Rep. Alan Mollohan, a Democrat from West Virginia, becomes the first House member to lose in 2010.
He had 28 years of seniority, a record of bringing home the bacon to his West Virginia district. His father, Robert, had held the same seat from 1969 until his retirement in 1982. Thus, for the past 42 years, a Mollohan has held the First District seat in the northern part of the state.
That string of electoral dominance is now over.
Rep. Alan Mollohan, who for the past four years has been bombarded by ethics questions about his role in steering earmarks to businesses run by his friends, lost his bid for renomination in Tuesday's Democratic primary to state Sen. Mike Oliverio. And it wasn't close; the margin was 56-44 percent.
Mollohan is the first House incumbent to lose in the primary this year. Sen. Robert Bennett, a Republican from Utah, was defeated in his bid for a fourth term in Saturday's GOP state convention.
Along with his ethics woes, Mollohan was put on the defensive over his vote in favor of the health-care bill in March. The National Right to Life Committee, which had long supported the anti-abortion Mollohan, switched its endorsement to Oliverio because of his vote.
But while Mollohan was pro-life and considered an ally of the gun industry, he also voted against the Iraq war resolution and the Bush tax cuts.
Oliverio ran against Mollohan from the right, actively soliciting Tea Party support and blasting the congressman for his ties to House Speaker Nancy Pelosi. He also said Mollohan's ethics questions had ended his effectiveness in representing the district. Oliverio had said that, if elected, he wasn't sure he could vote for Pelosi for speaker.
While Mollohan had always won re-election by landslide margins -- a potentially strong Republican managed only 36 percent against him in 2006, and two years ago he ran unopposed -- there was always the sense that Mollohan was living on borrowed time.
Winner of the six-way Republican primary is former state Rep. David McKinley. CQ/Roll Call's Greg Giroux writes that the GOP "had hoped to face a politically weakened Mollohan in the general election but are still expected to make a play for a historically Democratic but culturally conservative district" that gave Sen. John McCain 57 percent of the vote in the 2008 presidential election:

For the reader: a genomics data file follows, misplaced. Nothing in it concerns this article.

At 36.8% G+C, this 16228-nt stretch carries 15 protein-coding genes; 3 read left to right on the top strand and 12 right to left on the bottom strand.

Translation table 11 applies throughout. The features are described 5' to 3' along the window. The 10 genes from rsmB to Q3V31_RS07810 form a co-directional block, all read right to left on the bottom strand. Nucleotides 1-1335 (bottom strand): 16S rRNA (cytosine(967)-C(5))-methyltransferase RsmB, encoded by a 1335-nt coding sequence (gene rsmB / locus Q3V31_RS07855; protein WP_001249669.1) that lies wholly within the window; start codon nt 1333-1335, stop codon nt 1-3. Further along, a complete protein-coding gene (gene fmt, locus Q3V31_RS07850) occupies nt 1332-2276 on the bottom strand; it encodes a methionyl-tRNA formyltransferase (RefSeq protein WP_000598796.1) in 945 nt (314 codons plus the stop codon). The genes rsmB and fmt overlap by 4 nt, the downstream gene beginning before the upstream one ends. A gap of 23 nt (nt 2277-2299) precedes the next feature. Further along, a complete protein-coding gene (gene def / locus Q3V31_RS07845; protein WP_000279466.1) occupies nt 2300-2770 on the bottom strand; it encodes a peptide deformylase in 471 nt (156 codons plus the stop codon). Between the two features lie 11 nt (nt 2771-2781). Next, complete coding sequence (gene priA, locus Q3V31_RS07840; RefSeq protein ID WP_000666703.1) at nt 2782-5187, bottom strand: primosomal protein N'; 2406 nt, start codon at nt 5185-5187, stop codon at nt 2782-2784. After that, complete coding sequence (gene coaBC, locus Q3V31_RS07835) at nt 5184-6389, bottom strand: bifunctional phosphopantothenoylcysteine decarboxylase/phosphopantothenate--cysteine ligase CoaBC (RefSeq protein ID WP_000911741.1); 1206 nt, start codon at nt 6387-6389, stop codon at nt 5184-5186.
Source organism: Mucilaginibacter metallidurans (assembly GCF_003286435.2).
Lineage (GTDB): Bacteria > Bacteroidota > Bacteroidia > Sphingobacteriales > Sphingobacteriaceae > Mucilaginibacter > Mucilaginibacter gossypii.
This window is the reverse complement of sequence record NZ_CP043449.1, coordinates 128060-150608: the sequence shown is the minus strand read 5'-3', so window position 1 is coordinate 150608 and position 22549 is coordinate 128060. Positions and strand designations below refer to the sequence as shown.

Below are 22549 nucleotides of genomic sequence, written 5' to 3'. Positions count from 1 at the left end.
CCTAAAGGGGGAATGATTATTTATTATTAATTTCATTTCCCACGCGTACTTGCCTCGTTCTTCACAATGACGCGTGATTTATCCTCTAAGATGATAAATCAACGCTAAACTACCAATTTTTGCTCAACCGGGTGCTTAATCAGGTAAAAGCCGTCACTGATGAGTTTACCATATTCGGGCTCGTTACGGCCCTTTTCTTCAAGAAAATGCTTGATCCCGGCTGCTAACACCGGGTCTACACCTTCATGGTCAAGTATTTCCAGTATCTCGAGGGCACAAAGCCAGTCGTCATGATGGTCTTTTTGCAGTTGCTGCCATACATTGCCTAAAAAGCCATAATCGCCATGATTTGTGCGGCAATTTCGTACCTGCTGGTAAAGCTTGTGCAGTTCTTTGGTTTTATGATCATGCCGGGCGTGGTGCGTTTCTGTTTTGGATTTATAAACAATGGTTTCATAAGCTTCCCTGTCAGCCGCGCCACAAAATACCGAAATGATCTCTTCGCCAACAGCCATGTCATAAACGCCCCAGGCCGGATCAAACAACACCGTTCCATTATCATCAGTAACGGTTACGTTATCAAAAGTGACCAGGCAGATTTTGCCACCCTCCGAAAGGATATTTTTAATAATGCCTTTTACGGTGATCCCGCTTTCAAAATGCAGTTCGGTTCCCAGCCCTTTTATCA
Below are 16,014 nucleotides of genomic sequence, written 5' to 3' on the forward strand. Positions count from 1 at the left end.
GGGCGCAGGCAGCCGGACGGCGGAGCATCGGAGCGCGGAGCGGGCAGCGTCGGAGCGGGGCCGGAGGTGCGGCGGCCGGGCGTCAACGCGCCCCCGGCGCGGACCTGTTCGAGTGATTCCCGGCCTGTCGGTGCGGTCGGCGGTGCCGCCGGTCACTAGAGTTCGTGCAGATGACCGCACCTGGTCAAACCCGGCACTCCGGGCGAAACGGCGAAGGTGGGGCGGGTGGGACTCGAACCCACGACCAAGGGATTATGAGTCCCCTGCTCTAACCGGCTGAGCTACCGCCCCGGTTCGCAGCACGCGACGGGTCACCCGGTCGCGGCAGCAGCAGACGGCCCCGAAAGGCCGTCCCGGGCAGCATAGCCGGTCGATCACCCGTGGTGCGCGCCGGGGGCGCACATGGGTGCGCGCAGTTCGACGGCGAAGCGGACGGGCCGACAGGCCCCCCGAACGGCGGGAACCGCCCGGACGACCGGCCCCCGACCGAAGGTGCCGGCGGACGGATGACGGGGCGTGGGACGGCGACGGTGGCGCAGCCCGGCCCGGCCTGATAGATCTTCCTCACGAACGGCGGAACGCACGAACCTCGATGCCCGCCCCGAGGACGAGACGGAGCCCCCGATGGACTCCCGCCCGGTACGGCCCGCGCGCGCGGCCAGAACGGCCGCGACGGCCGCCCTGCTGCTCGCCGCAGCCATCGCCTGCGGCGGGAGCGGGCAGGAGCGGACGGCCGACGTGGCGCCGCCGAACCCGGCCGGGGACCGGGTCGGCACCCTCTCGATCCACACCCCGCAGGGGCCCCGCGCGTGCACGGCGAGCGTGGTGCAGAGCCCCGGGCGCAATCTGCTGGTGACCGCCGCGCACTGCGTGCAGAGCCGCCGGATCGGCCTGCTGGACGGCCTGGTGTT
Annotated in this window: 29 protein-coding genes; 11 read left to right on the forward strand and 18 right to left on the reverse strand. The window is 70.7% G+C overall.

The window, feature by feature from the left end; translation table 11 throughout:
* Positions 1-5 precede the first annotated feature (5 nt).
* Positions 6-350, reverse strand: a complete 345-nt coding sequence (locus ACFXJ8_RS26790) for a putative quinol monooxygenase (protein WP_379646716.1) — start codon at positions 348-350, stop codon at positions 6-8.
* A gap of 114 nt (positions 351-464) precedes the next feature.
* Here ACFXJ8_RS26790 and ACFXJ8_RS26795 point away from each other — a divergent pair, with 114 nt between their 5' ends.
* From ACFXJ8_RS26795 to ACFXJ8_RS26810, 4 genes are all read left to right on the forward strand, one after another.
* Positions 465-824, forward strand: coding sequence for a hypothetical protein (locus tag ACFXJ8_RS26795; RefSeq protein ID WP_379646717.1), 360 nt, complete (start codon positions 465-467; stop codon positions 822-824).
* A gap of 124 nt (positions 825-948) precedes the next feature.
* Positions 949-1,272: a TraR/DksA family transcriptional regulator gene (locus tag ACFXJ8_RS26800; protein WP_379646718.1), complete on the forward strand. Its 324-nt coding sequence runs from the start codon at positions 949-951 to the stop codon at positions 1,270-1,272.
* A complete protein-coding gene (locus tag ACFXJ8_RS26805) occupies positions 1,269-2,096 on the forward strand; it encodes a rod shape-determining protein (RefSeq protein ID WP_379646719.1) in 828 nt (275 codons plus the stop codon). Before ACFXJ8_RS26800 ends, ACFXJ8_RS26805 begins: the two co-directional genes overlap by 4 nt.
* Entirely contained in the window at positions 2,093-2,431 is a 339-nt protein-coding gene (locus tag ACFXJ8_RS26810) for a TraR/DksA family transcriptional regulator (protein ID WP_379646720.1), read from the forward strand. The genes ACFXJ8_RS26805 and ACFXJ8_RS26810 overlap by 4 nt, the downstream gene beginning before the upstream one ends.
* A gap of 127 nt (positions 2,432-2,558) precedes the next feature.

Even with Mollohan now out of the picture, McKinley told West Virginia radio host Hoppy Kercheval on Tuesday night that his race with Oliverio “is going to be a referendum on the Obama administration and Nancy Pelosi’s liberal agenda.”
Nick Casey, chairman of the West Virginia Democratic Party, described Oliverio as a “great Democrat” and said Republicans would have difficulty linking him to President Barack Obama and Democratic leaders.
“They came in and beat up on Mollohan for years and years on the Republican side for all sorts of things, none of which are applicable to Mike Oliverio,” Casey said.
Mollohan and Utah's Bennett may be the first incumbents to lose in this election cycle but they may not be the last. Two Democratic senators, Arlen Specter of Pennsylvania and Blanche Lincoln of Arkansas, face serious challenges in their respective May 18 primaries. Other House members, notably Bob Inglis (R-SC) and Jim Matheson (D-UT), also have their hands full in their upcoming primaries as well. And Politico's Alex Isenstadt suggests we watch how these incumbents fare in their primaries as well: Jane Harman (D-CA), Paul Kanjorski (D-PA) and Carolyn Cheeks Kilpatrick (D-MI).